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Right-wing Destructiveness Plus Liberal Weakness: The Dangerous Combination Behind America’s National Crisis

For more than a decade and a half, America has confronted one of the most profound crises in our nation’s history. Or rather, we Americans have largely failed to confront it.

Poll results show that Americans are aware that something has gone very wrong: The country is heading in the wrong direction, most Americans believe, and its political system seems incapable of dealing constructively with the challenges we face. As a result, the levels of pessimism among Americans about whether future generations will have better or worse lives than we have had are at levels pollsters have not seen before.

Despite these signs of crisis and of public awareness of things gone awry, we do not give this crisis the attention this darkening picture surely calls for. We are not dealing with this crisis as our nation has dealt with the previous big crises in our history.

When the United States had a major crisis over the issue of slavery, the national conversation focused on that issue. When there was a crisis over the Great Depression, and then over World War II, everyone knew what the nature of the challenge was, and those big realities were at the center of our national discourse.

But this time it’s different. Our national conversation focuses momentarily on all sorts of things related to the crisis — just about every major political news story is relevant in some way — but there’s little sense of what the pieces, fitted together, reveal about our national crisis.

Here, I assert, what putting the pieces together reveals to be the central reality of our present crisis. This is the two-fold truth that we as a nation should be discussing but, for the most part, are not: The Republican Party has become the instrument of a destructive force, while the response of Liberal America (including the Democratic Party) to this threat has been woefully weak.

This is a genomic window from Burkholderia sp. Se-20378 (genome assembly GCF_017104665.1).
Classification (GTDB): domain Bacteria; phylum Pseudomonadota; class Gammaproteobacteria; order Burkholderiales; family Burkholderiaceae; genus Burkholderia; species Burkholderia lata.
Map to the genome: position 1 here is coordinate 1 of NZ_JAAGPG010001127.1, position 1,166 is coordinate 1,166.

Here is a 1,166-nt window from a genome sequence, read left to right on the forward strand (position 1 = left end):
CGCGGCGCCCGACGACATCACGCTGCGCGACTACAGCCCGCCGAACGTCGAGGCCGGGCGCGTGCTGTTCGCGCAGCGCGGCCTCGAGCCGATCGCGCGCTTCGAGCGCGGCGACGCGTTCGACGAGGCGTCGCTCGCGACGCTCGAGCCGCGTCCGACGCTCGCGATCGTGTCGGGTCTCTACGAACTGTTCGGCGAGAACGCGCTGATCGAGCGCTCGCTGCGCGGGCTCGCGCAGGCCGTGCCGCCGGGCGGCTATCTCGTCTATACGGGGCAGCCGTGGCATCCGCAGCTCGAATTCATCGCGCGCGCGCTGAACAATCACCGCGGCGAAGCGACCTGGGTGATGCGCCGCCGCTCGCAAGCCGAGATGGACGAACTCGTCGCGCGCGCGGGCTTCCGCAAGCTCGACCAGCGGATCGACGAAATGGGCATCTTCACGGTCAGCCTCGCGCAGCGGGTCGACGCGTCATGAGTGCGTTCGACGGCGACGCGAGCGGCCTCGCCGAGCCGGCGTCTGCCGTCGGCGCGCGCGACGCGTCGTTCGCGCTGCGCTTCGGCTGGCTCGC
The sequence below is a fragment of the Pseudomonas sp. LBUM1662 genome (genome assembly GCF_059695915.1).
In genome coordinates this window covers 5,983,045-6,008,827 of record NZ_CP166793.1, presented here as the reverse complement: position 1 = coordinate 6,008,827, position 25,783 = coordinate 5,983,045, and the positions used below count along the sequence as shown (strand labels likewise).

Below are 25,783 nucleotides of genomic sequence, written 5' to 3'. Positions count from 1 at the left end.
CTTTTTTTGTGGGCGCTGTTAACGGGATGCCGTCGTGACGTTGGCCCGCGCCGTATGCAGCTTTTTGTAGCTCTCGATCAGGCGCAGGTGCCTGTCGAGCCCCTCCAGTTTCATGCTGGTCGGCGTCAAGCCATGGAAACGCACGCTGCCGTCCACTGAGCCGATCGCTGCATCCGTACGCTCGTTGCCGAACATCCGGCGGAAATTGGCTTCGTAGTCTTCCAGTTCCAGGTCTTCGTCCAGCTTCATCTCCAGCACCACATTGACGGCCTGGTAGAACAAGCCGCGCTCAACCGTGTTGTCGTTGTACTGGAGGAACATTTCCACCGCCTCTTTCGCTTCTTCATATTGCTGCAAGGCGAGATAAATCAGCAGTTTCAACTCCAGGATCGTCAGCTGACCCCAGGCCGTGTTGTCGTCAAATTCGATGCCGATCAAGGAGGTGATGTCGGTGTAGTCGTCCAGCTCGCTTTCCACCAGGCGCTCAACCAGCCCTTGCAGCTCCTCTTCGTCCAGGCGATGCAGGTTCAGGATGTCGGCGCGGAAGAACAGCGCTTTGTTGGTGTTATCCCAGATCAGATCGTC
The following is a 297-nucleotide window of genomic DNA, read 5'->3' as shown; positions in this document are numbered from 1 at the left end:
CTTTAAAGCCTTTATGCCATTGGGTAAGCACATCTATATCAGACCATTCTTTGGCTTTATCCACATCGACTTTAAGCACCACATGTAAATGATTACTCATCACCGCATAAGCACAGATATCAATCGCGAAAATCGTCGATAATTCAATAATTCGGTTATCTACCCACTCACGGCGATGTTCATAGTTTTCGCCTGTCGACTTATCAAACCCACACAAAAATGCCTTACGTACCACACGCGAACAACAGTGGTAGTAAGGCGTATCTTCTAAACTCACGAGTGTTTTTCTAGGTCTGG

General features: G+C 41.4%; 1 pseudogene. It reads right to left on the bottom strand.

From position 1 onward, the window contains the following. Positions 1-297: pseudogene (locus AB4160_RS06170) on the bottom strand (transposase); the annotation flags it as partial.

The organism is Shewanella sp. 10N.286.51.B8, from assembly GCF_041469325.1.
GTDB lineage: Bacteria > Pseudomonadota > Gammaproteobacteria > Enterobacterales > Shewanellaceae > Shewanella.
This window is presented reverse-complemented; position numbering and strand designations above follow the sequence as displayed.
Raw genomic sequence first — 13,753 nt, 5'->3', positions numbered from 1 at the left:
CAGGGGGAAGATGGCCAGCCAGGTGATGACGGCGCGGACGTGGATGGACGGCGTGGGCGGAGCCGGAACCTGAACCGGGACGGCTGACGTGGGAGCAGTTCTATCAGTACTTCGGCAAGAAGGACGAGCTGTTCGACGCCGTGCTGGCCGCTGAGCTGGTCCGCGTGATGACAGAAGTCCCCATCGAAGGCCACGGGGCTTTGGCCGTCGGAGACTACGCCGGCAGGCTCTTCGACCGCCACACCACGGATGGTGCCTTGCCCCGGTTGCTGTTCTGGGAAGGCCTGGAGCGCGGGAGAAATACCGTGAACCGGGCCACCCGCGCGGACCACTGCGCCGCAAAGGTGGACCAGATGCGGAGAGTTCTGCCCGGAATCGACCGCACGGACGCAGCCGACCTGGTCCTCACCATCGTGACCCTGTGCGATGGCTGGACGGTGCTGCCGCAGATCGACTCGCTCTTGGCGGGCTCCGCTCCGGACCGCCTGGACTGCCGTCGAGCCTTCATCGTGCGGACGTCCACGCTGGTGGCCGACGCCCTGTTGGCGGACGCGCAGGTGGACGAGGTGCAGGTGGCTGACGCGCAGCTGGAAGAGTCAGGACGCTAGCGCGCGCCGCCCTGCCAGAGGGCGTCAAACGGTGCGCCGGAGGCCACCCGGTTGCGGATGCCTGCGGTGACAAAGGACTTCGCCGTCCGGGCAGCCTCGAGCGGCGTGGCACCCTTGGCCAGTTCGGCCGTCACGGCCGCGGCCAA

This two-sided pathology is what our national conversation should be made to focus on. That’s so not only because he captures the essential dynamic of our pathological political system. But also because the more Americans can be led to perceive this reality, the better our chances of rescuing our nation — and our children, and grandchildren — from the dark future that now threatens.

A force like this, that has arisen on the right, can succeed in a democracy like ours only by deceiving people about its true nature. And it can triumph only if those who do not buy the con fail to rise up with passion and determination to defeat it.

It is astonishing and disturbing that such a force could arise and wreak so much damage on the nation, and yet be treated by most of the rest of the body politic as something almost normal.

This force is not normal. It is virtually unprecedented: Nothing like this has been seen before at center stage of American politics — with the possible exception of the decade leading up to America’s terrible Civil War. And as it did then, albeit in a different way, it is working to tear the nation apart.

Protecting what’s best in America will require that we see this destructive force for what it is, and that we press the battle against it by calling it out far more vigorously than Liberal America has yet roused itself to do.

Such calling it out is what I have begun to do in most of the pieces I’ve published thus far here on The Huffington Post:

These are but snapshots.

Soon I will be launching here a series of posts to give a fuller, more integrated picture of this destructive force, and of how it has been able to gain so much power to damage our country by exploiting the most broken elements in American civilization.

This series will also explore that crucial part of that picture that involves the defects in Liberal America than have rendered it so impotent in the face of this force.